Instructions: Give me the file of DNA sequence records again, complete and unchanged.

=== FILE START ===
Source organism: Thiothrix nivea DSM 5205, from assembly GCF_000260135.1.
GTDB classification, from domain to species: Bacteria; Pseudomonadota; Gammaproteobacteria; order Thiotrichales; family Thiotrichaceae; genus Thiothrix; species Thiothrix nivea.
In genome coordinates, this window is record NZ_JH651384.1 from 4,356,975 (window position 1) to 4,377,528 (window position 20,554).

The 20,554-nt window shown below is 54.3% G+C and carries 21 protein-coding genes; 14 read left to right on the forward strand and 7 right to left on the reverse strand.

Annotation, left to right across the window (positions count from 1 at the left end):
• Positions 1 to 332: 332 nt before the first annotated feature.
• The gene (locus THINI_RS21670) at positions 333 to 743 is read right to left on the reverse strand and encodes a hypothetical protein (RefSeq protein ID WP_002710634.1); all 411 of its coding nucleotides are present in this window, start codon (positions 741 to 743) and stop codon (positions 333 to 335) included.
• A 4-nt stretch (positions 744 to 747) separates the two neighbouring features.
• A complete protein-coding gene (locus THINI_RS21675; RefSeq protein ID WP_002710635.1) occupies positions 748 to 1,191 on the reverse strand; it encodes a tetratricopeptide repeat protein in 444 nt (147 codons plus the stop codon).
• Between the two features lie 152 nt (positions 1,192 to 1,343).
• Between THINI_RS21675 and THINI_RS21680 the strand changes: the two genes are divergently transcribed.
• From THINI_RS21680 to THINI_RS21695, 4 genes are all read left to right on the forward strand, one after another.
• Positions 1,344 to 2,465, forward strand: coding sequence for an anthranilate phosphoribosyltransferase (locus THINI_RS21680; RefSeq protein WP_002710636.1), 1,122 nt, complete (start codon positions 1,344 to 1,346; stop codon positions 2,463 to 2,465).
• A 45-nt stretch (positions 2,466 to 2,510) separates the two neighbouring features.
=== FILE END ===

Source organism: Thiothrix nivea DSM 5205, from assembly GCF_000260135.1.
GTDB classification, from domain to species: Bacteria; Pseudomonadota; Gammaproteobacteria; order Thiotrichales; family Thiotrichaceae; genus Thiothrix; species Thiothrix nivea.
In genome coordinates, this window is record NZ_JH651384.1 from 4,356,975 (window position 1) to 4,377,528 (window position 20,554).

The 20,554-nt window shown below is 54.3% G+C and carries 21 protein-coding genes; 14 read left to right on the forward strand and 7 right to left on the reverse strand.

Annotation, left to right across the window (positions count from 1 at the left end):
• Positions 1 to 332: 332 nt before the first annotated feature.
• The gene (locus THINI_RS21670) at positions 333 to 743 is read right to left on the reverse strand and encodes a hypothetical protein (RefSeq protein ID WP_002710634.1); all 411 of its coding nucleotides are present in this window, start codon (positions 741 to 743) and stop codon (positions 333 to 335) included.
• A 4-nt stretch (positions 744 to 747) separates the two neighbouring features.
• A complete protein-coding gene (locus THINI_RS21675; RefSeq protein ID WP_002710635.1) occupies positions 748 to 1,191 on the reverse strand; it encodes a tetratricopeptide repeat protein in 444 nt (147 codons plus the stop codon).
• Between the two features lie 152 nt (positions 1,192 to 1,343).
• Between THINI_RS21675 and THINI_RS21680 the strand changes: the two genes are divergently transcribed.
• From THINI_RS21680 to THINI_RS21695, 4 genes are all read left to right on the forward strand, one after another.
• Positions 1,344 to 2,465, forward strand: coding sequence for an anthranilate phosphoribosyltransferase (locus THINI_RS21680; RefSeq protein WP_002710636.1), 1,122 nt, complete (start codon positions 1,344 to 1,346; stop codon positions 2,463 to 2,465).
• A 45-nt stretch (positions 2,466 to 2,510) separates the two neighbouring features.